Privately held BJ's Wholesale Club, the members-only warehouse retailer, is preparing for a sale and e-commerce giant Amazon (AMZN) is reportedly eyeing it, according to the New York Post.

After ditching plans to take BJ's public amid the growing decline in the retail industry, the company's private equity parents, CVC Capital Partners and Leonard Green & Partners, are pushing the company to sell itself. BJ's could be worth around $4 billion, sources told the Post.

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BJ's was taken private by CVC and Leonard Green in 2011 in a $2.8 billion buyout. That year, Walmart (WMT) had also made a play for BJ's, but was unsuccessful.

The interested buyers this time around include private equity firms KKR, Bain Capital, TPG Capital and Blackstone Group as well as Amazon. Walmart is not going to make a second attempt at a BJ's takeover, according to the Post.

"As a matter of policy, BJ's Wholesale Club does not comment on rumors and speculation," BJ's spokesman Kirk Saville said in an email.

Amazon did not return a request for comment.

Here are three reasons why Amazon should eat up BJ's.

Amazon needs a bricks-and-mortar presence.

Unarguably the number one benefit for Amazon in this potential deal would be the warehouses the e-commerce company would instantly gain. BJ's chain of 213 clubs in 15 states would give Amazon the edge it needs to continue to dominate the retail sector.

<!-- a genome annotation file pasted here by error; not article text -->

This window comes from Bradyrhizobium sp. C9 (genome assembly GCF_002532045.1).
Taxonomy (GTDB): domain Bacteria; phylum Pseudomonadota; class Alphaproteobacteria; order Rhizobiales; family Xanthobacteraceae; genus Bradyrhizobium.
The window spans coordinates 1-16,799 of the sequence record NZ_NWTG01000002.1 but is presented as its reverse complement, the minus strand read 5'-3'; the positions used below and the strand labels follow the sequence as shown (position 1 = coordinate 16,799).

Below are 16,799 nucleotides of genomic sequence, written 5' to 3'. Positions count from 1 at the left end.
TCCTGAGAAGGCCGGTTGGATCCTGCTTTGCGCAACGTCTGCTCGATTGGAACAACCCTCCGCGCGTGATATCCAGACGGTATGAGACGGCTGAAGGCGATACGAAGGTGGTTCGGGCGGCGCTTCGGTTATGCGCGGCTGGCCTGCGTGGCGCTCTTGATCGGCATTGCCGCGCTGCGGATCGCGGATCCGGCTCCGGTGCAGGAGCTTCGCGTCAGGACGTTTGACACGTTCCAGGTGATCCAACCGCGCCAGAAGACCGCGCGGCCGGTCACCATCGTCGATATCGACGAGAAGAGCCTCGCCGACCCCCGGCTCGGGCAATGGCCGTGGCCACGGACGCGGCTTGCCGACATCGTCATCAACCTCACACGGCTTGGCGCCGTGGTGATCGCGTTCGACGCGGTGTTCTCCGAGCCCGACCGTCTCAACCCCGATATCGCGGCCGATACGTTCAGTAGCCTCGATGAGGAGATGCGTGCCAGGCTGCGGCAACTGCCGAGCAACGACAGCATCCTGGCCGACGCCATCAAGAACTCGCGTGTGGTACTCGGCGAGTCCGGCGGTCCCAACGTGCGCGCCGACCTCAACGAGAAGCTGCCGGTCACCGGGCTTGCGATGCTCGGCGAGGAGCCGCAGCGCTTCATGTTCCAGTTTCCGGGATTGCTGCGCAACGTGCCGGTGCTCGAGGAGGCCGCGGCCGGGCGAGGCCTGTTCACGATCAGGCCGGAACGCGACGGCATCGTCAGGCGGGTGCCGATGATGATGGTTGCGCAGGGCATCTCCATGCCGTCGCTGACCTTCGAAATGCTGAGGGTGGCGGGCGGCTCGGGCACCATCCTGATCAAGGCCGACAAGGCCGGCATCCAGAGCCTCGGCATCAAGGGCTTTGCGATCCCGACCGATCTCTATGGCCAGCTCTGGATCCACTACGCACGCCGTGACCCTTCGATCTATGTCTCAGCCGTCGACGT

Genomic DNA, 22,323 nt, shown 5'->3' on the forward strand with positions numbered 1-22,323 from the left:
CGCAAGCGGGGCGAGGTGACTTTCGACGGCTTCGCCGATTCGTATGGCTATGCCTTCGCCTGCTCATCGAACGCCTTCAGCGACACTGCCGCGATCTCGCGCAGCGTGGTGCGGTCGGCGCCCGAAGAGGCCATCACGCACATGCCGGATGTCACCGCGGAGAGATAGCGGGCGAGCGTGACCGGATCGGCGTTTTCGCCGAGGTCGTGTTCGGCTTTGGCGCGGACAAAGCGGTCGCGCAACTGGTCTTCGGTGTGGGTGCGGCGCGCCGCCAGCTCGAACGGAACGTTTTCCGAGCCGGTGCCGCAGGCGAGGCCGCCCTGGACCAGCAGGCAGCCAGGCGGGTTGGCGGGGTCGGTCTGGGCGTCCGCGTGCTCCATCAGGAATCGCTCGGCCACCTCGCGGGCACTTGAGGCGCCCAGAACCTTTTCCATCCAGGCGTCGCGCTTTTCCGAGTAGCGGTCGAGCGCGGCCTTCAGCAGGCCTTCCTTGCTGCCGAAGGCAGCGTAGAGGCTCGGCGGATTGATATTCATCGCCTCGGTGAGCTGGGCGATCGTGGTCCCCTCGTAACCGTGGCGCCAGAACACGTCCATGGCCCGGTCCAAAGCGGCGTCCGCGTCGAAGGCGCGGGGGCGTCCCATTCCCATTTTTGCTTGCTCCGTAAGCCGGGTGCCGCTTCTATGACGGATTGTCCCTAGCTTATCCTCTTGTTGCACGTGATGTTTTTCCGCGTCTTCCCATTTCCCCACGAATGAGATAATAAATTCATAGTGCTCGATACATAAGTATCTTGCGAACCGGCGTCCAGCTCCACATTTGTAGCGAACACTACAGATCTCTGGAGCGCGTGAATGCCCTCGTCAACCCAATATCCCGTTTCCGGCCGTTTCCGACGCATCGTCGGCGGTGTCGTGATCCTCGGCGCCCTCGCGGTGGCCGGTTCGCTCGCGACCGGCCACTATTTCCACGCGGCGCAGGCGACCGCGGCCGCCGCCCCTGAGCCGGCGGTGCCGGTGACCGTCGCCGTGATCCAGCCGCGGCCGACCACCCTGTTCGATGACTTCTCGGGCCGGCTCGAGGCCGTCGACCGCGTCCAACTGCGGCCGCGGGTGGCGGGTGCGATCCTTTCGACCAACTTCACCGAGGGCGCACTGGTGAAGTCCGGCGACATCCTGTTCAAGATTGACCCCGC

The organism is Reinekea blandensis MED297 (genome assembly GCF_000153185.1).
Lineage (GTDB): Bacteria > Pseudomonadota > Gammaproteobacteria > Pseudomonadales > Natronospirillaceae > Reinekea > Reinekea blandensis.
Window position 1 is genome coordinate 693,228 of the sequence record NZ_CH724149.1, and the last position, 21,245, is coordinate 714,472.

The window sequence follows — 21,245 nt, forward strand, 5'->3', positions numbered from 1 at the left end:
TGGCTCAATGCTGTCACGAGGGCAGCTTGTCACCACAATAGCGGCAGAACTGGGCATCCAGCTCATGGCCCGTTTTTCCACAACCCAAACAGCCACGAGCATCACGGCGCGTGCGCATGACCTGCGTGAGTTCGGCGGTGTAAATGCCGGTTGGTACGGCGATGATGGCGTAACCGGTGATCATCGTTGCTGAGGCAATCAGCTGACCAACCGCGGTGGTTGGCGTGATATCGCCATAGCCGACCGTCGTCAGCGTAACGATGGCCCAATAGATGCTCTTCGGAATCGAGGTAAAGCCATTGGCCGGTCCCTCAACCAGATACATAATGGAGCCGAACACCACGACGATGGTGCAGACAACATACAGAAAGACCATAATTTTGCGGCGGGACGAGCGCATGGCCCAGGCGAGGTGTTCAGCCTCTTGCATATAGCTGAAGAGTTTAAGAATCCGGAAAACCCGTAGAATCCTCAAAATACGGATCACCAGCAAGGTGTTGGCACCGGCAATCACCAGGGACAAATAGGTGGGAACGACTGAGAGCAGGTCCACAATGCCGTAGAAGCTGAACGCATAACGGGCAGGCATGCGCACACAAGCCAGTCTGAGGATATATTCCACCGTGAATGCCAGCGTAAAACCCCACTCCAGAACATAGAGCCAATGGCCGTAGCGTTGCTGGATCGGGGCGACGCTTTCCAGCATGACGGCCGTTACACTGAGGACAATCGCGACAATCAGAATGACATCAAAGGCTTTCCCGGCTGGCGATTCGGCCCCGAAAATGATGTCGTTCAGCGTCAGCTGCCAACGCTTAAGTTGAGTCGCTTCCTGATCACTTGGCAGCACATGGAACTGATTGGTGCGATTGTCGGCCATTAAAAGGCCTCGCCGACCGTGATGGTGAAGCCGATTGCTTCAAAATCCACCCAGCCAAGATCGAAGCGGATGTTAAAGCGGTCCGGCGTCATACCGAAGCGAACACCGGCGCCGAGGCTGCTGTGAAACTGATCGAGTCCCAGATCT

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As Amazon rival Walmart ramps up its shipping offerings, adding pickup discounts and free two-day shipping, it is becoming more and more apparent that Amazon needs to grow a store footprint. In a recent interview with TheStreet, Marc Lore, president and CEO of Walmart eCommerce U.S., said Walmart is even testing same-day home shipping. As Barclays' Karen Short pointed out in an interview, Amazon will have a tough time implementing same-day home shipping across the U.S. without obtaining more distribution centers.

A BJ's takeover would boost Amazon's grocery business.

The additional bricks-and-mortar space Amazon would gain in the takeover would specifically benefit its emerging grocery service. To give AmazonFresh the boost it needs to compete with Walmart's grocery business, it needs more delivery hubs. Amazon recently launched a service for its Prime members that delivers groceries right to their cars, but it's only available in two Seattle locations - as the company does not have the store presence to expand on the service significantly.

BJ's has something else Amazon could use.

BJ's is strong in one area of retail Amazon is still trying to enter with force - appliances and furniture. Last month, the New York Times revealed that Amazon was considering opening appliances and furniture stores - a move that TheStreet pointed out could be yet another deadly attack on traditional retailers such as Best Buy (BBY) and Sears (SHLD) . The New York Post said this area of the retail sector is one Amazon is really trying to boost and hopes BJ's would drive that.

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